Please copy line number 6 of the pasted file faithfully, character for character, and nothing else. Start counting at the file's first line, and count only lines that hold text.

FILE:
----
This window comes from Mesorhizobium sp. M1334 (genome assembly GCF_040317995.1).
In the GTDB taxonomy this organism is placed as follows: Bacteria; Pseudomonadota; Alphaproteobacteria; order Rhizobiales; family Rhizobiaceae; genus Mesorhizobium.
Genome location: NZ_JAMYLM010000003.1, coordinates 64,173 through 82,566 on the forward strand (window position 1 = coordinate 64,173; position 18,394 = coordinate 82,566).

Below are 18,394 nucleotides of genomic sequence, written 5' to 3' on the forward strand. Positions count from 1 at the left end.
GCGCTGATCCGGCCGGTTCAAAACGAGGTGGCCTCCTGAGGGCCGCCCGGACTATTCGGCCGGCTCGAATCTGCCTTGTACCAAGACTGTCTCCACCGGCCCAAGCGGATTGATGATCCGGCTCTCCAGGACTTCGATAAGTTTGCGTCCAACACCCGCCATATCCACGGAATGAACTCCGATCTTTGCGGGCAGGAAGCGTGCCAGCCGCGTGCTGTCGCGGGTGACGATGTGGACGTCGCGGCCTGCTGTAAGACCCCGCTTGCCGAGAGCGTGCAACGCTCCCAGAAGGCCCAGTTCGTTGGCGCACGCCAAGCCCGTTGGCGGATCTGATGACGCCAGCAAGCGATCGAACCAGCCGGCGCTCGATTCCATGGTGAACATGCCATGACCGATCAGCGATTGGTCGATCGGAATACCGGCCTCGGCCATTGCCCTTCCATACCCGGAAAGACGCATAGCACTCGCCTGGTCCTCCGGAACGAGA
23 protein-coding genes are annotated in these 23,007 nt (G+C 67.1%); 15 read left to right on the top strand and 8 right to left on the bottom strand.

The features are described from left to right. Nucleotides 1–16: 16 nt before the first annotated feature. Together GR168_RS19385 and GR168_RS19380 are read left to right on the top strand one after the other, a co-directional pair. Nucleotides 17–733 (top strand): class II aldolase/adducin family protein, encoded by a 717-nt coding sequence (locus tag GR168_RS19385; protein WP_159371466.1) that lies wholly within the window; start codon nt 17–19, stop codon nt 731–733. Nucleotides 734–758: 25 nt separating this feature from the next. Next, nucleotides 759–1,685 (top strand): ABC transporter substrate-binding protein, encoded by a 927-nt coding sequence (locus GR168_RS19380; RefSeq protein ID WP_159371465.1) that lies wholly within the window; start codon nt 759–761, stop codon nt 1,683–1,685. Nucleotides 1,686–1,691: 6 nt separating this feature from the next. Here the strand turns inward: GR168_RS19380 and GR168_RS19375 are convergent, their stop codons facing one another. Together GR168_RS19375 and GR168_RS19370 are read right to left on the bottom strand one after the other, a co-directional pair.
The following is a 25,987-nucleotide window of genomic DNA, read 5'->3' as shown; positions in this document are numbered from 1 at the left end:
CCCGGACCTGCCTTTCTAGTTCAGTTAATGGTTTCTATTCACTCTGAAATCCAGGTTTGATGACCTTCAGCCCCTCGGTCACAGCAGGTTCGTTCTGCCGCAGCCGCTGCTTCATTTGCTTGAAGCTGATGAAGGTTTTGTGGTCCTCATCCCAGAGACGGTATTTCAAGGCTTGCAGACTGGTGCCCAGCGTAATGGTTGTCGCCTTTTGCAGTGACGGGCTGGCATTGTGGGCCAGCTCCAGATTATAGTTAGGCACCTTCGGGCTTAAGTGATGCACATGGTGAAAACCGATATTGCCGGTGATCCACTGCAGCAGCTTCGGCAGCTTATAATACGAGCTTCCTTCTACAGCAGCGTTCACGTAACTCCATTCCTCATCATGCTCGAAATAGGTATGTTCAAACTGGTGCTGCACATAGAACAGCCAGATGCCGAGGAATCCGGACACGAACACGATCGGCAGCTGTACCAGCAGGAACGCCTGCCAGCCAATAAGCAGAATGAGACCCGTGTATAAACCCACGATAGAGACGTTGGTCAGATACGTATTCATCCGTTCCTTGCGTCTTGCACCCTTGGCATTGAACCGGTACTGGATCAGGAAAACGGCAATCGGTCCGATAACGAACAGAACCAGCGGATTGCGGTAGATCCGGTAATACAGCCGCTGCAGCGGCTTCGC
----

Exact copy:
23 protein-coding genes are annotated in these 23,007 nt (G+C 67.1%); 15 read left to right on the top strand and 8 right to left on the bottom strand.